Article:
Wake County Republicans want a new Emergency Operations Center, but won’t partner with the City of Raleigh because its facility won’t be underground.
In a four-three vote split along party lines, Wake County Commissioners Monday decided against partnering with the city to build a new public safety facility that would, among other things, house the County’s Emergency Operations Center.
Raleigh’s Critical Public Safety Facility will be the new headquarters of the 911 call center, emergency operations center, data center and traffic operations center. The 97,000-square-foot building is planned for city property on Brentwood Road and North Raleigh Boulevard.
The city invited the county to also locate its emergency operations center within the new facility.
The county’s contribution to the $68.9 million center would have been $4 million, with annual operating expenses coming in at between $53,000 and $79,000.
“We need something bigger and better,” Commissioner Phil Matthews said of the County’s current center, which is located in the County Courthouse basement.
But Matthews said he isn’t comfortable with Raleigh’s facility situation above ground.
Commissioner Paul Coble has been an outspoken opponent of the facility’s above-ground design since earlier this year, often bringing up his experience visiting New York City’s Emergency Operations Center prior to the Sept. 11 attacks. That center was destroyed along with the World Trade Center.
“I’m saddened that the City of Raleigh has taken such a harsh position that they won’t reconsider,” Coble said.
“I can see both sides of this issue,” said Commissioner Tony Gurley.
Ultimately, Gurley said it is best for the county to have its center below ground.
Commissioners agreed that co-location is the best option during an emergency so that all agencies could work together seamlessly, but they disagreed about whether they should move forward with Raleigh or build their own center.
Constructing a separate building will cost the county between $9 million and $11 million, not including the cost of land.
About 8 percent of the total cost — or about $850,000 — is associated with putting part of the building underground.
“We’re willing to spend 10 million to put [the Convention Center] underground so that the skyline looks nice,” Gurley said. “But we’re debating whether to spend $850,000 to put an essential public safety entity building underground.”
Current Center Needs
The current center doesn’t meet FEMA or ADA regulations. There are no bathrooms, running water, or areas for food storage and preparation. The building lacks a place for staff to sleep in the case of a prolonged emergency. The center also doesn’t have an independent and secured water source or filtered air supply.
Josh Creighton, the County’s emergency management director, said that the center has about 1,300 square feet of usable space and seating for about 30 people. In an emergency, more than 60 seats will be needed.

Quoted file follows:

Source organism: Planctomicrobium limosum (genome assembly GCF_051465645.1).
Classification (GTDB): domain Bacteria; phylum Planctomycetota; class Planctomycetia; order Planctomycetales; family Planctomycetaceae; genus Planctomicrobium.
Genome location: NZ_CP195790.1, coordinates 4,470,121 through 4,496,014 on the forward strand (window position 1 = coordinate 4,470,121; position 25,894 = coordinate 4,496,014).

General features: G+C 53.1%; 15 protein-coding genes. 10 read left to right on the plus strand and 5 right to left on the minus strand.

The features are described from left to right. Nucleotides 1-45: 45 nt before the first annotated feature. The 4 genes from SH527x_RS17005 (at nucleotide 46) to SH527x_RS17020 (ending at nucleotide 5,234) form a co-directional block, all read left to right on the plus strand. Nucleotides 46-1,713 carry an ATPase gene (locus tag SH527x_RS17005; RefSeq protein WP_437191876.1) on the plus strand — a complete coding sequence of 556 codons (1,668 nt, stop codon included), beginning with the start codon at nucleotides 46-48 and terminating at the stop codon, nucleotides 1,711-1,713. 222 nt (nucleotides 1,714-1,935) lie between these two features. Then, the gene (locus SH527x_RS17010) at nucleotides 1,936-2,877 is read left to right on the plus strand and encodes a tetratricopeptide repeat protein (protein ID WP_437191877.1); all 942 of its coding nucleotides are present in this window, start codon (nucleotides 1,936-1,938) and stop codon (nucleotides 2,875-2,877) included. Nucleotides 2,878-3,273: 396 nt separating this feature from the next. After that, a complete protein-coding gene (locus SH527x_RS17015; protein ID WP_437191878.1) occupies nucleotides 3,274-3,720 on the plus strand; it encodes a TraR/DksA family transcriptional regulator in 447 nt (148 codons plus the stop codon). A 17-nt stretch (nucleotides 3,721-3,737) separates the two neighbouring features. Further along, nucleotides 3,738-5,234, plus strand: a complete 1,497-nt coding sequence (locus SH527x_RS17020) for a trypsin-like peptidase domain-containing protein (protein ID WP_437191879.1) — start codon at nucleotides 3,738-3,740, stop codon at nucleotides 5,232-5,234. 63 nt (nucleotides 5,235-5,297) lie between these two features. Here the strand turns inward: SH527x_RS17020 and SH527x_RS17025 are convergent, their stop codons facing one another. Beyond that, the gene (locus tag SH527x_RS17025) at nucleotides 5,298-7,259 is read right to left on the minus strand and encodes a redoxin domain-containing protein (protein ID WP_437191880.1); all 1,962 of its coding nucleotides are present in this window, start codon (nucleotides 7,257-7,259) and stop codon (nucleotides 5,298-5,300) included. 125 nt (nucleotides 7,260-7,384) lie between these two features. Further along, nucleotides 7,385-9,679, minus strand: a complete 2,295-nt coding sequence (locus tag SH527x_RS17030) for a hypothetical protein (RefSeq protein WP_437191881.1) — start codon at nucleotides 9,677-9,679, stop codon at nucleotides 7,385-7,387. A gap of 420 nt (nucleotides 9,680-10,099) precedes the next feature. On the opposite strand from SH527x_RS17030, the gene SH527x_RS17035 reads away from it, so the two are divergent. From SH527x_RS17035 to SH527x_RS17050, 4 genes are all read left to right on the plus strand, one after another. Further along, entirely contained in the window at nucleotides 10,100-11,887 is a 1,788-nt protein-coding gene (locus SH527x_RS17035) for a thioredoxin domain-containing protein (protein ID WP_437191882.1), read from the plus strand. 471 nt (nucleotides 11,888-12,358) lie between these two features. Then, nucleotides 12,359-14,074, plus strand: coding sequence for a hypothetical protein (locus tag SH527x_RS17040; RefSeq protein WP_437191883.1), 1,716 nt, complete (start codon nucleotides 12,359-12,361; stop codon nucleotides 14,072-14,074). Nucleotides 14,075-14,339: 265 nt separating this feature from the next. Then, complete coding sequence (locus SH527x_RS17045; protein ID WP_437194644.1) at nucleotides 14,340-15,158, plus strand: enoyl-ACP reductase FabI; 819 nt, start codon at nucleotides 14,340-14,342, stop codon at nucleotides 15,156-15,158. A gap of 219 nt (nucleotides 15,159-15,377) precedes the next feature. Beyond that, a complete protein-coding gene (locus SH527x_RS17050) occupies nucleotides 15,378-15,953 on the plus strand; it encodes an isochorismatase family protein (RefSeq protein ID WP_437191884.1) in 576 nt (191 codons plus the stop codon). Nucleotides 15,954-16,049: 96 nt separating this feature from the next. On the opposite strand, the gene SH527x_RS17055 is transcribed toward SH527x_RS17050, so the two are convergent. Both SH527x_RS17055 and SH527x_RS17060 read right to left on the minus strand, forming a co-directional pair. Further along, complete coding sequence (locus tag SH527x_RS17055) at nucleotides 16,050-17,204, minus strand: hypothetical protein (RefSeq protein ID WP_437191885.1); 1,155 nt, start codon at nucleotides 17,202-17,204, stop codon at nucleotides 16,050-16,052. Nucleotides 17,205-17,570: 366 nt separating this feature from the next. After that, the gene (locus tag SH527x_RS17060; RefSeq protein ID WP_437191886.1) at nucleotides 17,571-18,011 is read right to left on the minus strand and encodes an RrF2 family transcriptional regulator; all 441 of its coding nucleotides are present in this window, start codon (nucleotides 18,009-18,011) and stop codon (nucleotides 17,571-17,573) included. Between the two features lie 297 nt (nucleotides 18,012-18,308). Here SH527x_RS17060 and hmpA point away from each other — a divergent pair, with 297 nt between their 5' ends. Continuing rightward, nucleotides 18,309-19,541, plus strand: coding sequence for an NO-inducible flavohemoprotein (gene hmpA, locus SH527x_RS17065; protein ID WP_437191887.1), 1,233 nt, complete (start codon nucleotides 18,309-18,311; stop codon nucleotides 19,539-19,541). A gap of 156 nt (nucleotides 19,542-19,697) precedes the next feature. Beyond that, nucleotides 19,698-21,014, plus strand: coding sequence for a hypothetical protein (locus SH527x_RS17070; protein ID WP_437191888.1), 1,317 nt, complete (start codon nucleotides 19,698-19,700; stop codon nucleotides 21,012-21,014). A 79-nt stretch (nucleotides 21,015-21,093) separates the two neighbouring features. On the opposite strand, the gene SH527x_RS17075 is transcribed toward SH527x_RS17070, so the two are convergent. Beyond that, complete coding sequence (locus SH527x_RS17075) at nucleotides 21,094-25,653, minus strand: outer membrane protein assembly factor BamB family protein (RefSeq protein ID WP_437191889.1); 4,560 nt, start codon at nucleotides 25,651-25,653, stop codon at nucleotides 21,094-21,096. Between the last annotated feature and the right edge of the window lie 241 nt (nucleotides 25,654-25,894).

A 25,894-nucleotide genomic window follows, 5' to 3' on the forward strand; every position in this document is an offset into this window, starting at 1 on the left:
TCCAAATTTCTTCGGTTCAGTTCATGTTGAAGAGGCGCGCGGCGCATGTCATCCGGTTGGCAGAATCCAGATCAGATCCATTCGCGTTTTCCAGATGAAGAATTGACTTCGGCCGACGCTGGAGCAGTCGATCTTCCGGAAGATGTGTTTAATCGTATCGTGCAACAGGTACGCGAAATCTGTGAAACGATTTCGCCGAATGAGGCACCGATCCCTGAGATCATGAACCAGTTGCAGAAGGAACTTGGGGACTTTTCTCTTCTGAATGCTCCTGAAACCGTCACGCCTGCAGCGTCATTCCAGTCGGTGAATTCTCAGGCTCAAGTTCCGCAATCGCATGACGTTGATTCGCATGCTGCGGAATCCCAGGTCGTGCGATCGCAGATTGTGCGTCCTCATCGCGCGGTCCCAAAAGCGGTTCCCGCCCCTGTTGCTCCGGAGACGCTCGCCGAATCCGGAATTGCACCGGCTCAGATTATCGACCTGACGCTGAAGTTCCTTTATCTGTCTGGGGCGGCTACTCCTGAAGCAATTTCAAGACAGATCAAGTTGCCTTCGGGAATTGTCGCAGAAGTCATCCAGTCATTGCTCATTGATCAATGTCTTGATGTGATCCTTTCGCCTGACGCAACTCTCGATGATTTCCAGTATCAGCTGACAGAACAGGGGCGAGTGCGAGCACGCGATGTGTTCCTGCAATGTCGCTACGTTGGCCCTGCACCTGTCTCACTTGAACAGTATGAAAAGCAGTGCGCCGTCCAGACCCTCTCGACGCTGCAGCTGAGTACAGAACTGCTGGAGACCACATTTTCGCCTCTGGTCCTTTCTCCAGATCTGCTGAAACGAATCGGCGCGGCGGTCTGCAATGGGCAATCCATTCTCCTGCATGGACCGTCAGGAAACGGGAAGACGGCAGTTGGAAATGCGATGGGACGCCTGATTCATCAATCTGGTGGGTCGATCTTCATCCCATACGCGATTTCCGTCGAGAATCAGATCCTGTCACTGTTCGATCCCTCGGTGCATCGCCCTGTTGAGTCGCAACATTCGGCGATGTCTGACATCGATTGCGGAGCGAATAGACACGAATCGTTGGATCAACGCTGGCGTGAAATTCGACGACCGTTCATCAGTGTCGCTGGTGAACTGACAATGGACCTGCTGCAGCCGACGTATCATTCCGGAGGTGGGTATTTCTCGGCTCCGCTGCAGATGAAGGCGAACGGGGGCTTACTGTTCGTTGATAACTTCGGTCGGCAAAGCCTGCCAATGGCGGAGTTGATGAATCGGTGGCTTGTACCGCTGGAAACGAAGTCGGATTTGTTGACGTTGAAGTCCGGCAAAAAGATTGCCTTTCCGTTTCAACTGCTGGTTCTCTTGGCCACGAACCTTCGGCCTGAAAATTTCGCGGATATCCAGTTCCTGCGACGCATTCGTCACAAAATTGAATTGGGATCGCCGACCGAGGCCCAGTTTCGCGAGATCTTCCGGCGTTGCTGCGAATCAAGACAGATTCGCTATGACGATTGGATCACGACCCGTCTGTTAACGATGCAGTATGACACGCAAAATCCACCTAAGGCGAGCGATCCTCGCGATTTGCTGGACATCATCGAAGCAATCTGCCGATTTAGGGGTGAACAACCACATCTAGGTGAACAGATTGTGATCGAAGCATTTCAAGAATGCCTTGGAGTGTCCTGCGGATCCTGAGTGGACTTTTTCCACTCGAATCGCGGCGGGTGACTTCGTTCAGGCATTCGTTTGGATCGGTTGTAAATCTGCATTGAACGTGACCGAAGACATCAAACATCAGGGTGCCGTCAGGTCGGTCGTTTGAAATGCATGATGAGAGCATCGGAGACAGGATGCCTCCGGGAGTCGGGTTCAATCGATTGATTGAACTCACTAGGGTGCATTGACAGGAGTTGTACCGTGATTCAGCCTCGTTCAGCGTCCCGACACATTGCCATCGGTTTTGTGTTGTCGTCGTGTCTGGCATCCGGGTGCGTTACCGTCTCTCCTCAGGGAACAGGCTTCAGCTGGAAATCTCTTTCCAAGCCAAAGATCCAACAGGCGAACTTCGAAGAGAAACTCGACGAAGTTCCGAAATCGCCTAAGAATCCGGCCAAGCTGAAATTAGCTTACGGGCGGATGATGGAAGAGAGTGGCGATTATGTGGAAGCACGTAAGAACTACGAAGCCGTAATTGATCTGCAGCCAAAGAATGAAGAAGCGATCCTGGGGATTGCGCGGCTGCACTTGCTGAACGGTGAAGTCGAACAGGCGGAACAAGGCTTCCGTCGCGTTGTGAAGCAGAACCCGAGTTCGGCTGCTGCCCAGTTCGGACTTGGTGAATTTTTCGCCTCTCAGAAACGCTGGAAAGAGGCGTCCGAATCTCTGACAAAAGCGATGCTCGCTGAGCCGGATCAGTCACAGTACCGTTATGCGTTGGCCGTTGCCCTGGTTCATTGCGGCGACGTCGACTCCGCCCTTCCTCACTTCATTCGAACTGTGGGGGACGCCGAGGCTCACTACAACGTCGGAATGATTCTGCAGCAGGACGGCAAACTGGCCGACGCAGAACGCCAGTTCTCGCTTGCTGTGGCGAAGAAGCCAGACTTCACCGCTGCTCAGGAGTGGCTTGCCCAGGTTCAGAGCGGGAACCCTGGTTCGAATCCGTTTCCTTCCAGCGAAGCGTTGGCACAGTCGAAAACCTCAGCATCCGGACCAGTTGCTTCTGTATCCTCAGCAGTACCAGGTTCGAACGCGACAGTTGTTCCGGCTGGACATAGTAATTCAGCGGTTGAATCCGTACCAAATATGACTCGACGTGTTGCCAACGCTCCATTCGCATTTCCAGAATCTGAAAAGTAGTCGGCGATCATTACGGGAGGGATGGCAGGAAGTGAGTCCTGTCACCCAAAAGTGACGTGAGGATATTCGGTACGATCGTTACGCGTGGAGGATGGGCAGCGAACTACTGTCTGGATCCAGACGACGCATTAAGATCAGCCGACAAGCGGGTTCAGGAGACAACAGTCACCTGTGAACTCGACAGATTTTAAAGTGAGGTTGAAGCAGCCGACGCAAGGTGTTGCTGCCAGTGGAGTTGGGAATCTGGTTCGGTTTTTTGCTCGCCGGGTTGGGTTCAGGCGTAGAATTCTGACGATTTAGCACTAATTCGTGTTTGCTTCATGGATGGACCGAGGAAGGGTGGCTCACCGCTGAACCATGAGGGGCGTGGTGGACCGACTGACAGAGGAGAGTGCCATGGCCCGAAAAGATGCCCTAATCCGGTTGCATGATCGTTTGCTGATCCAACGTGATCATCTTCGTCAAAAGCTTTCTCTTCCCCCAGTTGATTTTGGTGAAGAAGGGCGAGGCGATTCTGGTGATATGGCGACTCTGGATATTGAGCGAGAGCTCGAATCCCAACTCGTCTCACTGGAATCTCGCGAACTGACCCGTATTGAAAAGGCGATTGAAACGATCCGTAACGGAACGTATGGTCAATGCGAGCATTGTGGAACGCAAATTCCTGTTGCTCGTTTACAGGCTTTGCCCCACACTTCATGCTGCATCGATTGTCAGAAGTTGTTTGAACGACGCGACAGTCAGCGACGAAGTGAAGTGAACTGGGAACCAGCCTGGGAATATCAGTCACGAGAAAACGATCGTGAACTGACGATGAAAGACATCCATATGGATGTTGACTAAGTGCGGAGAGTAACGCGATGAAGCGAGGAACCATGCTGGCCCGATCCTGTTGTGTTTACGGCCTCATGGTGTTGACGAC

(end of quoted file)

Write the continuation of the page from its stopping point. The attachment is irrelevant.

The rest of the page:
Plans for a joint county-city center offered 15,000 square feet of usable space, with 6,500 of that assigned to the county.
“Even though the county performs superbly during events, the facility limits our effectiveness,” Creighton said.
Commissioner Caroline Sullivan stressed that the current Emergency Operations Center isn’t cutting it.
She said there are only two options: staying in the current location, or kicking in $4 million to partner with the City.
“There is no third option in our budget,” she said.
The county does not have any money budgeted for its own project.
“We don’t have the resources to build a facility of our own, and the City of Raleigh is willing to bring their money to the table,” said Commissioner Betty Lou Ward.
Coble said while the county only has two options now, “We can create other choices based on what we think is more important.”
County Manager David Cooke said staff can start looking at county-owned properties that could be used for a standalone center. The planning phase could start within the next three to six months.
City Moving Forward
Assistant City Manager Daniel Howe said in an email to the Record that the city plans on going forward with the project without the county’s involvement because cost was never a factor in the partnership.
“Cost was not a reason the city supported the co-location, because the county’s participation did not make the building less expensive to city taxpayers,” Howe wrote.
“What this action does do is place an additional burden on county taxpayers (of which Raleigh residents make up almost half) to fund a standalone, redundant County EOC at an additional cost of $5 million to $8 million above the $4 million it would have cost to join in Raleigh’s project,” he wrote.
Howe said the City will go forward with the design that doesn’t include the county’s portion and the building will be smaller.